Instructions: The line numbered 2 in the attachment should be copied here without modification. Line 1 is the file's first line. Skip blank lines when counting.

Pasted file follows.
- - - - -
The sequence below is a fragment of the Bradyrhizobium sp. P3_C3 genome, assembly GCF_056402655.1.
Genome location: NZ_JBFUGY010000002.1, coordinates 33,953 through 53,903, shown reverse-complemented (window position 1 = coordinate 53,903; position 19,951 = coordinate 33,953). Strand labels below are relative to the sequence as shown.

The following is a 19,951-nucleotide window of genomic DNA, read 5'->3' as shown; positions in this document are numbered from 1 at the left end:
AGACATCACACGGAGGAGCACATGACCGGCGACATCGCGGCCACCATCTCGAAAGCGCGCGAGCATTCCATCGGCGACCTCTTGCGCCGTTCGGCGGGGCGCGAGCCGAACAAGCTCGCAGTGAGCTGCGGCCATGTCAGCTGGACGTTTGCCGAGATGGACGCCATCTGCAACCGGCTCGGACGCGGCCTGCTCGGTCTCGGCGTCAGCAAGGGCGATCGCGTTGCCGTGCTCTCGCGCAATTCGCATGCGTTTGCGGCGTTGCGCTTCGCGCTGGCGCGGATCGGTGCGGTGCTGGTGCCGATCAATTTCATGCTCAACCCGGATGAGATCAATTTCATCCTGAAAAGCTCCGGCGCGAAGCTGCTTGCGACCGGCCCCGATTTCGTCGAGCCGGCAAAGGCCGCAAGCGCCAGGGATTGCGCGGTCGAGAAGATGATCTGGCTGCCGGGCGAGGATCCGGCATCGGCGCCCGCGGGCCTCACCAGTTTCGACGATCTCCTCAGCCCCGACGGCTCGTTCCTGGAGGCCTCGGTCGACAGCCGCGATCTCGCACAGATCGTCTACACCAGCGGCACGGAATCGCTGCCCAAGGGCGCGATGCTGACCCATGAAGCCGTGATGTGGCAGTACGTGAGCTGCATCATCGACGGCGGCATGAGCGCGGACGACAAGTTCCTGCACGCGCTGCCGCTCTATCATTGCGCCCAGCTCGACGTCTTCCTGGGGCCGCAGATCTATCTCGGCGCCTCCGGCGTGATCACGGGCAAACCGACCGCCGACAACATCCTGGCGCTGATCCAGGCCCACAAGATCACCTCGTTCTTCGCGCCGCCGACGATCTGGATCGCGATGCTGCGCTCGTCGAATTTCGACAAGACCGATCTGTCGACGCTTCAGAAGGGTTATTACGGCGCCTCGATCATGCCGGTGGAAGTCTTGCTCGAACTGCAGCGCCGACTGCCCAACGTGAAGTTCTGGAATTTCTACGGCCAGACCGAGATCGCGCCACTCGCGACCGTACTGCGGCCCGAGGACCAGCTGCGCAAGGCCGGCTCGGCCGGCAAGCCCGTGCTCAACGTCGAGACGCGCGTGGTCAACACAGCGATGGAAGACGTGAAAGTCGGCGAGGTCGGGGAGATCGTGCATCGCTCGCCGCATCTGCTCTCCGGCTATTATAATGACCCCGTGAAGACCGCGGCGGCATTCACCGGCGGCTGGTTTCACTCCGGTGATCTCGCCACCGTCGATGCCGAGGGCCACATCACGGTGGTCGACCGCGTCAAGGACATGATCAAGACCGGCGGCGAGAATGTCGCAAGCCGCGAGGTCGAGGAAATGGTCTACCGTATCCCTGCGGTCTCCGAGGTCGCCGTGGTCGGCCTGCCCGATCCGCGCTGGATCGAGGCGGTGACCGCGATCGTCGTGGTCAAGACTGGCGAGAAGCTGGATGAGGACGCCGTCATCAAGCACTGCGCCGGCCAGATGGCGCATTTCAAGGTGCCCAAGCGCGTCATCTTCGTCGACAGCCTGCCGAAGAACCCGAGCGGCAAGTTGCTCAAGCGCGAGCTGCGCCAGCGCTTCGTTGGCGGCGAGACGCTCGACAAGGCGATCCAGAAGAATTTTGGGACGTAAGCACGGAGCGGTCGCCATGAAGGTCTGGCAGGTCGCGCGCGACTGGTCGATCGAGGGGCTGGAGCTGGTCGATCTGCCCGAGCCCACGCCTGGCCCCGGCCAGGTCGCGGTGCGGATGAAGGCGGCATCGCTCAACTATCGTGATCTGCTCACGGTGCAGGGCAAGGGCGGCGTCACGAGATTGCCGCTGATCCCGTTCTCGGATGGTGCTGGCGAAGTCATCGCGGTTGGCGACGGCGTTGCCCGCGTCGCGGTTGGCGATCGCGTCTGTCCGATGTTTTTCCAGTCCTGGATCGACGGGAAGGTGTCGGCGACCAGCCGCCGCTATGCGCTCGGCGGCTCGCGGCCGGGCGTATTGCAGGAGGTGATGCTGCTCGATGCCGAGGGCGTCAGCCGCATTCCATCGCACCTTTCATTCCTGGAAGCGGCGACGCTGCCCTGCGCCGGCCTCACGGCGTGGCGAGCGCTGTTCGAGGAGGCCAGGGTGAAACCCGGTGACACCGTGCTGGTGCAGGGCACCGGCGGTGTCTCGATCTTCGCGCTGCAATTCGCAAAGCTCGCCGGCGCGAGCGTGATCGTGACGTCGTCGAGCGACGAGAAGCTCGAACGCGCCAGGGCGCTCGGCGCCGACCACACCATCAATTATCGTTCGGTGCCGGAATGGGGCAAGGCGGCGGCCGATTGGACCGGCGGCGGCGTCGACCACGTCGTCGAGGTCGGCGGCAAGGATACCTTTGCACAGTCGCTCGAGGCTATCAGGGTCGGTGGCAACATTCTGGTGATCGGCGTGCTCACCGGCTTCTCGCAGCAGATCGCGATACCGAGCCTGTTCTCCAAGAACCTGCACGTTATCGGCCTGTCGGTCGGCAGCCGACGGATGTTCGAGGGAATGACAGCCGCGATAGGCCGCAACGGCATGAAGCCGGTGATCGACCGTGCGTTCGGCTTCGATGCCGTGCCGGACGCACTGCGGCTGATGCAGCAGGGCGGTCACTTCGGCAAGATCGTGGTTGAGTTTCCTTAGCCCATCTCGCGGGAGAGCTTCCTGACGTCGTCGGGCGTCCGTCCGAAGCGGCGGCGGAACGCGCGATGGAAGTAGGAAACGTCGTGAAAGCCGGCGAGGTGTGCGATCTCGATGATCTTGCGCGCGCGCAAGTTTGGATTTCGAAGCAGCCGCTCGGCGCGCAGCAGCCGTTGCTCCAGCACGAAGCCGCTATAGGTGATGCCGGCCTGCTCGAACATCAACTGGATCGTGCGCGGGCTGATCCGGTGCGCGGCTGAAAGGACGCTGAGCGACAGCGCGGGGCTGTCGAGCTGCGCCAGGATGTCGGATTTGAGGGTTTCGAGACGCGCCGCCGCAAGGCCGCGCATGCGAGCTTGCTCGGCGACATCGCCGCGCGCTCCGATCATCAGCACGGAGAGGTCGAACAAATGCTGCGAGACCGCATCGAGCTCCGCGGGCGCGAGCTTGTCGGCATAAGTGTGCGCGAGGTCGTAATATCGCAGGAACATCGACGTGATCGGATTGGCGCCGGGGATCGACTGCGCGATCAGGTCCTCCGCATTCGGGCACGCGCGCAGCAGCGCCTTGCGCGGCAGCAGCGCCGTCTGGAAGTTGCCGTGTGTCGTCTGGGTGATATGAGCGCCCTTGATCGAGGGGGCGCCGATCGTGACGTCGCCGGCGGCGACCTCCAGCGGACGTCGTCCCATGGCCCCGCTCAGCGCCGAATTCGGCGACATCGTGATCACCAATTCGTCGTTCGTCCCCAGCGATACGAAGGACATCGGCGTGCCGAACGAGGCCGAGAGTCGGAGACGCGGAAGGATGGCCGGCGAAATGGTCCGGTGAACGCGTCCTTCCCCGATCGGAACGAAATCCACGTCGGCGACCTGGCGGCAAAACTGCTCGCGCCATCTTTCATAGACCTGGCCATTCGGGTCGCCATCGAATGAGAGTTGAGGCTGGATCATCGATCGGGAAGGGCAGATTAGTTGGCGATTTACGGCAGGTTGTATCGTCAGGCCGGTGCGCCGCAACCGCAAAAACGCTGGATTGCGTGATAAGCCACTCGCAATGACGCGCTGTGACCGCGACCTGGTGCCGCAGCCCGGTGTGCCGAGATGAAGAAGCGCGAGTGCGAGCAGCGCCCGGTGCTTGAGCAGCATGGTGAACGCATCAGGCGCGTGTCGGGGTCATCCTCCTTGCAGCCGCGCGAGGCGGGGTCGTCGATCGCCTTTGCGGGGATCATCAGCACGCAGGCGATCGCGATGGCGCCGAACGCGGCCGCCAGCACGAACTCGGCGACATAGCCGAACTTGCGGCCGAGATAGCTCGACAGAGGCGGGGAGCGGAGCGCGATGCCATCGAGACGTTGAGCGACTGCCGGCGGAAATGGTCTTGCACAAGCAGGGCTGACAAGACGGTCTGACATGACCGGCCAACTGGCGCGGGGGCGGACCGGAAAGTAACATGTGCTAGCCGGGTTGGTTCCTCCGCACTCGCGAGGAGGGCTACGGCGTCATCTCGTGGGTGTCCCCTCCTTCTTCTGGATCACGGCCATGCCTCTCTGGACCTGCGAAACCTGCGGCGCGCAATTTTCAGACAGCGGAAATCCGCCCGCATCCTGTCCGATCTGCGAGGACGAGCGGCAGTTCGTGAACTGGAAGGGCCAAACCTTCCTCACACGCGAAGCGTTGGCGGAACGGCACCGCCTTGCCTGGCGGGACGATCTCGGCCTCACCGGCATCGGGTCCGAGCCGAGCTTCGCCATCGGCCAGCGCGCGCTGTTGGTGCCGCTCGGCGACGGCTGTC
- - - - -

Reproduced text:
Genome location: NZ_JBFUGY010000002.1, coordinates 33,953 through 53,903, shown reverse-complemented (window position 1 = coordinate 53,903; position 19,951 = coordinate 33,953). Strand labels below are relative to the sequence as shown.